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 Dhaka may be one of the most densely populated cities in the world - noisy, grid-locked, short on public amenities, and blighted with sprawling slums - but, as these stories show, it is also one of the most colourful and chaotically joyful places you could possibly call home. Slum kids and film stars, day-dreaming rich boys, gangsters and former freedom fighters all rub shoulders in these streets, often with Dhaka's famous rickshaws ferrying them to and fro across cultural, economic and ethnic divides.

Just like Dhaka itself, these stories thrive on the rich interplay between folk culture and high art; they both cherish and lampoon the city's great tradition of political protest, and they pay tribute to a nation that was borne out of a love of language, one language in particular, Bangla (from which all these stories have been translated).

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 One of World Literature Today's 75 Notable Translations of 2016


"The quality of the translations and their editing is a testament to the quality of output from the workshops held at the Dhaka Translation Center, which noted Bangladeshi poet Kaiser Haq describes in the foreword: these stories are as alive as the city they celebrate and describe. The Book of Dhaka is an exciting omen for the future of Bangla-language literature translated into English."  - World Literature Today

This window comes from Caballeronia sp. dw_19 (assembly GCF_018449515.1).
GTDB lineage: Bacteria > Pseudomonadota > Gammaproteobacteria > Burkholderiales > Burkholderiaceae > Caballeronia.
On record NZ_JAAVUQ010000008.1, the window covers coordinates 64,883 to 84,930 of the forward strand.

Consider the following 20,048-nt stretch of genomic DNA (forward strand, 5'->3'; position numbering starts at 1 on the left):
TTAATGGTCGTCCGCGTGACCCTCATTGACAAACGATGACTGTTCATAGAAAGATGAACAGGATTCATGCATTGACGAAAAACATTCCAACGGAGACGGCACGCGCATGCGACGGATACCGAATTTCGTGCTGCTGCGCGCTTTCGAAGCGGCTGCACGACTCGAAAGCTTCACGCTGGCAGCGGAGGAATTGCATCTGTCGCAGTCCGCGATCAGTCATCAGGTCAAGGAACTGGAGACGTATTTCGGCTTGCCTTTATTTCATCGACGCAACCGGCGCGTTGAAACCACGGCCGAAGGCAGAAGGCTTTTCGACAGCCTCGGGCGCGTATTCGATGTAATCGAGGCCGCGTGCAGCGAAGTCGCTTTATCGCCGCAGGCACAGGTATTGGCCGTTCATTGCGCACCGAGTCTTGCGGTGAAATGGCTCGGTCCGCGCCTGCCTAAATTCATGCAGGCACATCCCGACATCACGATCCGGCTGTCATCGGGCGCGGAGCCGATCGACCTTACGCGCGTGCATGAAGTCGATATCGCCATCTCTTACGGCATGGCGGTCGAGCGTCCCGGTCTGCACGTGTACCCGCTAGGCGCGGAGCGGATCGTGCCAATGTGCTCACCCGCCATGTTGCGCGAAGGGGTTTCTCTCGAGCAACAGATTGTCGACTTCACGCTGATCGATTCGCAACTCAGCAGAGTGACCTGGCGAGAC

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Additional Information

Publisher
Comma Press
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Published on
Sep 29, 2016
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Pages
164
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ISBN
9781905583805
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Features
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Language
English
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Genres
Fiction / Short Stories (single author)
Social Science / Sociology / Urban
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Content Protection
This content is DRM protected.
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Available on Android devices
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Shaheen Akhtar
A quarter-century after the war that was meant to bring liberation to Bangaldesh, Mukti, a young researcher, comes into Mariam’s life, armed with a set of questions that have no easy answers. How did Mariam, and women like her – Biranganas, the raped women, touted as the new nation’s ‘honour’ but treated quite otherwise by their families and society – survive the war? Why did Mariam send her young brother away but stay on herself in Dhaka as the city became increasingly unsafe? How did the Pakistani army deal with the women they found in homes, in offices, in colleges? Did the Muktijoddhas, the freedom fighters, protect ‘their’ women?

For Mariam, these questions are almost irrelevant. Instead, she is haunted by different demons: she tried so hard to save Montu, yet the war swallowed him up even before he could fully understand its meaning. How did this happen? What happened to the men in her life: Jashimul Haque, Abed Jahangir, Ishtiaque I and II - where did they all go? What does freedom and independence mean? Is there any place for her and women like her in the new nation?